Our lives begin to end the day we decide to become silent about things that matter. — Martin Luther King, Jr.
Mugunghwa House was founded on October 18, 2012 and is a guesthouse dedicated for grown-up international adoptees and is operated by Eastern Social Welfare Services. Mugunghwa (무궁화집), is translated as ‘Rose of Sharon,’ which is Korea’s national flower as well. The property sits on the corner of a quiet street and is surrouned by a tall security wall with an intercom system for guests as the arrive. The house is several homes down from the bustling street and has 6 relatively spacious bedrooms (remember I’m used to more proper dorm living as well as very small Korean apartments with the CouchSurfing I’ve been doing), and allows for about 15 guests at a time. There is also a living room that flows into the dining area and wraps around to the kitchen, several bathrooms are situated throughout the property, there is even a small laundry area with a washing machine with free laundry detergent available for guests that is just outside the back door from the kitchen, from this small space there is a series of stairs that lead to what appears to be either more bedrooms or even a small basement apartment. At the time I was given the tour it appeared to be occupied by two long-term guests that I received very brief introductions with. Overall the property feels very much like a your mom’s house, and it seems to be a very peaceful environment for adoptees as we learn more about our roots and have a chance to experience Korean culture.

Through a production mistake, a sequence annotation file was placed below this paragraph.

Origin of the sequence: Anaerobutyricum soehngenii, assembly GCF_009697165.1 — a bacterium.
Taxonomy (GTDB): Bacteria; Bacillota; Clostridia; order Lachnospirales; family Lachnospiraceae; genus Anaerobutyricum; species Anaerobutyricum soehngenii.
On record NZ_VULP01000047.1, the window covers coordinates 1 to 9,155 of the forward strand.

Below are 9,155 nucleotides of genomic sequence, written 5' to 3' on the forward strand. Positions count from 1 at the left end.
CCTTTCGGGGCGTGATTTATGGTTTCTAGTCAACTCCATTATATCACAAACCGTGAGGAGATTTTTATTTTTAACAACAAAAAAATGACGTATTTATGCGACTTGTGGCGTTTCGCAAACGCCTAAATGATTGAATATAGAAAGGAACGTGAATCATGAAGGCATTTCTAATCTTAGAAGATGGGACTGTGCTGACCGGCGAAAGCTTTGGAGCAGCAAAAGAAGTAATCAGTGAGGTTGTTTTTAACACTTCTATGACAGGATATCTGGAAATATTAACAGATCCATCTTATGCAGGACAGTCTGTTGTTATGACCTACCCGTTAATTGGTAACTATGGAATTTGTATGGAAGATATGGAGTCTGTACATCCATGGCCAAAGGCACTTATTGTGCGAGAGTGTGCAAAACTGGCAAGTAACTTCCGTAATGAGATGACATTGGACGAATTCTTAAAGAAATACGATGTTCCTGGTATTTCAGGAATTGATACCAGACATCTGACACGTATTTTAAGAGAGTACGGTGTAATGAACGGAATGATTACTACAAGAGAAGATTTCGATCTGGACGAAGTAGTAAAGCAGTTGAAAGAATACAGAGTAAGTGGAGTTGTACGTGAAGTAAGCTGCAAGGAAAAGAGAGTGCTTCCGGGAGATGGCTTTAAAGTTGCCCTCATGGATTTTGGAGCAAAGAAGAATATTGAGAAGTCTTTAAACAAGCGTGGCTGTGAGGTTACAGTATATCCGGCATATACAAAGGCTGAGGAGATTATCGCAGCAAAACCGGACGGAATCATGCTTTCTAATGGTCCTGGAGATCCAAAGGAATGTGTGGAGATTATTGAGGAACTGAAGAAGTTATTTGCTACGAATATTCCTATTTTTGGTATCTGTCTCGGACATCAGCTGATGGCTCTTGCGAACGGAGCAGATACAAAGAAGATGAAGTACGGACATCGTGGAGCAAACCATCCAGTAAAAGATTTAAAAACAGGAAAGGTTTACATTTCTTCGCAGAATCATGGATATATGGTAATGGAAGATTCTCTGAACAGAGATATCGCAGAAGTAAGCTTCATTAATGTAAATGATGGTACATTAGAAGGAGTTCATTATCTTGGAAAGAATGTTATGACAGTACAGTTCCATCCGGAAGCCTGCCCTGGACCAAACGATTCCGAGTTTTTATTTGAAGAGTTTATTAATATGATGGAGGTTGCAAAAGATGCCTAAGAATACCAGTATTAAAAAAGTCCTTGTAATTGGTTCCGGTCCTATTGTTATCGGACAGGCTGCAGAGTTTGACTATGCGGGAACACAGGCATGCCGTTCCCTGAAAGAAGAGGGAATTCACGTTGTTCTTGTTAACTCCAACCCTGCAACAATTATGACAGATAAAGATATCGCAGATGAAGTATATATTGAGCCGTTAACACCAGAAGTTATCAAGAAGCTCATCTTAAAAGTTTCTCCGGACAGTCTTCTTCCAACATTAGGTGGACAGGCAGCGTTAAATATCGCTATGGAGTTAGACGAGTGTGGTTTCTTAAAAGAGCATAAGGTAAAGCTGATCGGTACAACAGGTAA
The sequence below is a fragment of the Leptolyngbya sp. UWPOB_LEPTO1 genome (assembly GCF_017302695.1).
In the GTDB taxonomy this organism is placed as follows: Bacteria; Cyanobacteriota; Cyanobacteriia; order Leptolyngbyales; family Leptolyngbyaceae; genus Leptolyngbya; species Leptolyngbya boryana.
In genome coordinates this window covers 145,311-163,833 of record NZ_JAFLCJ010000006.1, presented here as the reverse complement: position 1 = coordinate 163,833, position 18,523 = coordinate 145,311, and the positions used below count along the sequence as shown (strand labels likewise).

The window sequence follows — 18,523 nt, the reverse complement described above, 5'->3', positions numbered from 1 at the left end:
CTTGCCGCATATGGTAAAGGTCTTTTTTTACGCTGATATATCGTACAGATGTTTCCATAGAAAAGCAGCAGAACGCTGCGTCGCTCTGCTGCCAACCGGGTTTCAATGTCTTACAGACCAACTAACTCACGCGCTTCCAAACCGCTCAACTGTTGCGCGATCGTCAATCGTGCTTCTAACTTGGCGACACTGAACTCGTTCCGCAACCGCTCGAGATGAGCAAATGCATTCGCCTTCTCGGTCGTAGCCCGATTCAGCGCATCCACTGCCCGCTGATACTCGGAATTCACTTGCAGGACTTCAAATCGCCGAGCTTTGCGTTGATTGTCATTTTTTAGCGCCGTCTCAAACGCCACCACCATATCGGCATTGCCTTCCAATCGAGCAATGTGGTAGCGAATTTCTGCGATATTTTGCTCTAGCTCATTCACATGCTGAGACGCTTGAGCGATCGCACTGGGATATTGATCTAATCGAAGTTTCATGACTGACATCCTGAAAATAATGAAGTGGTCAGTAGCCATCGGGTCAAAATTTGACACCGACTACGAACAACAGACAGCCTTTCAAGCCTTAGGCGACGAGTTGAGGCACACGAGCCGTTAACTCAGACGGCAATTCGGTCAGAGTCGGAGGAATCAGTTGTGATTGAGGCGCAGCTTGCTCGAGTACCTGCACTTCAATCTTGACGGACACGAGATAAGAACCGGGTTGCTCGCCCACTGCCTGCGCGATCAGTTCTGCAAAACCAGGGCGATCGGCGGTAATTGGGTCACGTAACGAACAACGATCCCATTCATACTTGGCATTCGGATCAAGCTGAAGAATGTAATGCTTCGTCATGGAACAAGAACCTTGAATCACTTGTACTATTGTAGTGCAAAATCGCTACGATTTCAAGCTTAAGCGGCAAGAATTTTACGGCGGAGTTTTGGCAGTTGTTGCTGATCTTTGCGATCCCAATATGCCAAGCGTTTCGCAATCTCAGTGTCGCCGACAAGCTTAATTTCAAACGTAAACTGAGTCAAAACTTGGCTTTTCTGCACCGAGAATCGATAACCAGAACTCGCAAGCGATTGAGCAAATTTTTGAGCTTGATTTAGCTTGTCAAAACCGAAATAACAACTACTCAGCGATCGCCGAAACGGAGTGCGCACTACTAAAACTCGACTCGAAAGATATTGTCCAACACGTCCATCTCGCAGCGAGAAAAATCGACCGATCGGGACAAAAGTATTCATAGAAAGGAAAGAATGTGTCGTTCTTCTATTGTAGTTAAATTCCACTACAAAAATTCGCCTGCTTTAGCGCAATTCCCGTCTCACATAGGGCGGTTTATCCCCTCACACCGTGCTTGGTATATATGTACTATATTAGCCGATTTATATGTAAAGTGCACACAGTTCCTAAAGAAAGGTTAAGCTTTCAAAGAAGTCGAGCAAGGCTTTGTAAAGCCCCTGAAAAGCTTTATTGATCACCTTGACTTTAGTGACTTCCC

My last night CouchSurfing with Ray was my sixth night (almost double the amount of time most hosts are willing to accept a surfer) and we’ve decided to have dinner at an all-you-can-eat Korean BBQ restaurant. Even before we have left the apartment I’ve already decided that I’m going to pay for his dinner since he was such an exceptional host, plus he paid for our share of the taxi and waking up to the surprise of a McDonald’s delivered breakfast. This has nothing to say about my other hosts’ I’ve had in Seoul, because every one of them have been exceptional, Adam, Austin, and Scott, it’s just that I suppose because Ray’s schedule was more flexible that we had a chance to go out a bit more around the city. The food was amazing and we ate to our stomach’s content. He did mention that even though it’s all-you-can eat for only ₩10,100 ($9.52 each), that if your eyes end up being larger than your stomach at the end of the meal and there is a plate of uncooked or even cooked meat, they will charge your wastefulness, which I said was fair, but also wondered how many Americans found this out the hard way and failed miserably by arguing the fact. After dinner we took the subway back to the Sillim station and walked around the area since it wasn’t too cold out, we ended up sitting by the recently engineered river discussing a variety of topics. Apparently a former mayor of the city convinced tax payers that several publics works projects such as constructing sidewalks for running and biking trails that run the length of the river as well as a variety of others will benefit the entire public and bring Seoul upwards to being a major international city for tourism. This was our last conversation of the evening as we made the short walk up the street to his apartment–stating that within the next 15-years or less Seoul is on pace to be just as sophisticated and desirable as other sought after destinations such as Tokyo, Paris, and New York.